As LGBT History Month draws to a close, I wanted to recognise what our people…Read more
Disruption: How to improve the passenger experience
By John Acton, Managing Partner for Passenger Services at Telefónica UK
Bad weather is out of everyone’s control. No matter who you are, someday, somehow it will affect you. Passengers travelling over the Christmas period were witness of this, with severe delays occurring at Kings Cross due to overrunning engineering works. Air travel was also affected as signal failures at Stansted and Gatwick meant passengers were left grounded with little knowledge of when and if the problems would be resolved.
I guess it won’t come as a surprise to most that the passenger services industry with its vast networks spanning thousands of miles is one of the worst affected when it comes to the unpredictable British weather.
Last winter the UK suffered a series of storms which with severe winds, floods and fallen trees caused major disruption to road, rail and air travel services. One storm in particular hit the south stretching through Dorset, Hampshire, Surrey and Kent, a few days before Christmas. Travellers on their way to spend the holidays with family and friends found themselves stranded as a result of nationwide flooding, severe delays and cancellations across all modes of transport. Gatwick was one of the worse hit airports; the basement of the North Terminal was flooded causing 72 out of 260 flights to be cancelled, affecting over 11,000 passengers.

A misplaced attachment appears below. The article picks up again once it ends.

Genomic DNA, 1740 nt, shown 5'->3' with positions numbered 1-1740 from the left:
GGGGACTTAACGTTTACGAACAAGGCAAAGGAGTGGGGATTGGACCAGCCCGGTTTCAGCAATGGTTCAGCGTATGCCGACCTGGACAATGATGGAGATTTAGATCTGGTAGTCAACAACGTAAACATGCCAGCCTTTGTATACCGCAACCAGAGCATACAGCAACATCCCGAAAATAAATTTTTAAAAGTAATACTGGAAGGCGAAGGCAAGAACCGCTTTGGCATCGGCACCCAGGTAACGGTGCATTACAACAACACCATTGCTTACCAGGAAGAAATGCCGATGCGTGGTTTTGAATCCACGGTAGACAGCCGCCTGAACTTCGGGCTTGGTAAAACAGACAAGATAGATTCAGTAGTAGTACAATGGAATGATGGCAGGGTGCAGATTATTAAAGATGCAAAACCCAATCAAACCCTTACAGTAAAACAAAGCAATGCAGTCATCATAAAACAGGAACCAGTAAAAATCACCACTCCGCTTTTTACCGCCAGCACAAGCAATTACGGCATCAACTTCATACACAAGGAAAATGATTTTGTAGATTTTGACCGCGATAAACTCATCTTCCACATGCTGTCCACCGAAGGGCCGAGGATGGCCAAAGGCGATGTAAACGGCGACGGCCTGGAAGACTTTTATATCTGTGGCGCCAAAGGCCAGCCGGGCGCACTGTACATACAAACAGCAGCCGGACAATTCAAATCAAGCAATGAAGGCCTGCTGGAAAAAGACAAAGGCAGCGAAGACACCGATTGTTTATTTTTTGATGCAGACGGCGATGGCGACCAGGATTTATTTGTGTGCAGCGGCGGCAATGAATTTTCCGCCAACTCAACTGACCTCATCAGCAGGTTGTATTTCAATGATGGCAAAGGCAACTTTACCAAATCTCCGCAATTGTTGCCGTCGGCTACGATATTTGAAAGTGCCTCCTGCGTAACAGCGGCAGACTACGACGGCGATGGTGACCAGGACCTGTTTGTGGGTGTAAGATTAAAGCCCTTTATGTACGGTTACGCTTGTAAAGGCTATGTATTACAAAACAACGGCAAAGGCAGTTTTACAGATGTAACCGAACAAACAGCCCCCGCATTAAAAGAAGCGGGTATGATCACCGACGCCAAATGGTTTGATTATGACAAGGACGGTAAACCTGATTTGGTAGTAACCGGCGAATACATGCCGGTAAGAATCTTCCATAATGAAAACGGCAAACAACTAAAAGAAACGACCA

But just because disruption is unavoidable, it doesn’t mean there’s nothing you can do about it.
The National Rail Passenger Survey (NRPS) suggests that how TOC’s deal with delays accounts for 50% of customer dissatisfaction. Customers understand that disruption is sometimes unavoidable but it is the way in which service providers’ deal with it that has greater influence on customer satisfaction.
Giving passengers the information they need to make an informed decision is key to managing their expectations. Equipping employees with tablets and smartphones means real-time data can be securely accessed from anywhere, or providing passengers with the opportunity to check for updates themselves by providing access to interactive screens or self-serve apps. The main thing is to ensure that all information sources provide real-time data which comes direct from the same back office systems and avoids passenger frustration caused when receiving conflicting messages.
At O2 we believe technology has a key role in helping address the challenge of keeping customers informed during periods of disruption. To discover what simple but effective solutions are available to help you manage disruption, read our full report here.